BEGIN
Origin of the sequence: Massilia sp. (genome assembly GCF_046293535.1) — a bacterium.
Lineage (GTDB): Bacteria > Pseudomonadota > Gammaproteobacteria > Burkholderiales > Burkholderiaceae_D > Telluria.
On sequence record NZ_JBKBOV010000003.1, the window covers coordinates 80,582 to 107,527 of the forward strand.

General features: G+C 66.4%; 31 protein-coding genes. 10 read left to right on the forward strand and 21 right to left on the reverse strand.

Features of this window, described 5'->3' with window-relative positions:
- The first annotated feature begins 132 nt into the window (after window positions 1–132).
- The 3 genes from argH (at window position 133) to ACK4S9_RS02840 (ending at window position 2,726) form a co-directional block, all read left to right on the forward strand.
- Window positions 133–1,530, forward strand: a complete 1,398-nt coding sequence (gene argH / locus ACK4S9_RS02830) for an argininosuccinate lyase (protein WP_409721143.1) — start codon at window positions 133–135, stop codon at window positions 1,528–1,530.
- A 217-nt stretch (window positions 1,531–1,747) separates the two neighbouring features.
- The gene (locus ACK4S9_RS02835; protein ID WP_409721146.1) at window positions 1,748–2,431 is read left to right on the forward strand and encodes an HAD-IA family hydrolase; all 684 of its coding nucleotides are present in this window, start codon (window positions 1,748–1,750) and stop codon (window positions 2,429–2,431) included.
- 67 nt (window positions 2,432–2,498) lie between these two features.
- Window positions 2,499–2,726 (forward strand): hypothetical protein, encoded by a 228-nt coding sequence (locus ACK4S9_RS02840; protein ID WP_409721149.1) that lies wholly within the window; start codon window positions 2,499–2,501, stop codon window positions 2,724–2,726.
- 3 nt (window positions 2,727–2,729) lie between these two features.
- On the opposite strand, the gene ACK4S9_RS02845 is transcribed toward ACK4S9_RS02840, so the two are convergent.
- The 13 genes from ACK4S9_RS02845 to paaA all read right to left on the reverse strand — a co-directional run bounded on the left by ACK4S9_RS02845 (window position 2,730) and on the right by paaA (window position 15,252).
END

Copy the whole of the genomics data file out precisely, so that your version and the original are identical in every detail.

Origin of the sequence: Massilia sp. (genome assembly GCF_046293535.1) — a bacterium.
Lineage (GTDB): Bacteria > Pseudomonadota > Gammaproteobacteria > Burkholderiales > Burkholderiaceae_D > Telluria.
On sequence record NZ_JBKBOV010000003.1, the window covers coordinates 80,582 to 107,527 of the forward strand.

General features: G+C 66.4%; 31 protein-coding genes. 10 read left to right on the forward strand and 21 right to left on the reverse strand.

Features of this window, described 5'->3' with window-relative positions:
- The first annotated feature begins 132 nt into the window (after window positions 1–132).
- The 3 genes from argH (at window position 133) to ACK4S9_RS02840 (ending at window position 2,726) form a co-directional block, all read left to right on the forward strand.
- Window positions 133–1,530, forward strand: a complete 1,398-nt coding sequence (gene argH / locus ACK4S9_RS02830) for an argininosuccinate lyase (protein WP_409721143.1) — start codon at window positions 133–135, stop codon at window positions 1,528–1,530.
- A 217-nt stretch (window positions 1,531–1,747) separates the two neighbouring features.
- The gene (locus ACK4S9_RS02835; protein ID WP_409721146.1) at window positions 1,748–2,431 is read left to right on the forward strand and encodes an HAD-IA family hydrolase; all 684 of its coding nucleotides are present in this window, start codon (window positions 1,748–1,750) and stop codon (window positions 2,429–2,431) included.
- 67 nt (window positions 2,432–2,498) lie between these two features.
- Window positions 2,499–2,726 (forward strand): hypothetical protein, encoded by a 228-nt coding sequence (locus ACK4S9_RS02840; protein ID WP_409721149.1) that lies wholly within the window; start codon window positions 2,499–2,501, stop codon window positions 2,724–2,726.
- 3 nt (window positions 2,727–2,729) lie between these two features.
- On the opposite strand, the gene ACK4S9_RS02845 is transcribed toward ACK4S9_RS02840, so the two are convergent.
- The 13 genes from ACK4S9_RS02845 to paaA all read right to left on the reverse strand — a co-directional run bounded on the left by ACK4S9_RS02845 (window position 2,730) and on the right by paaA (window position 15,252).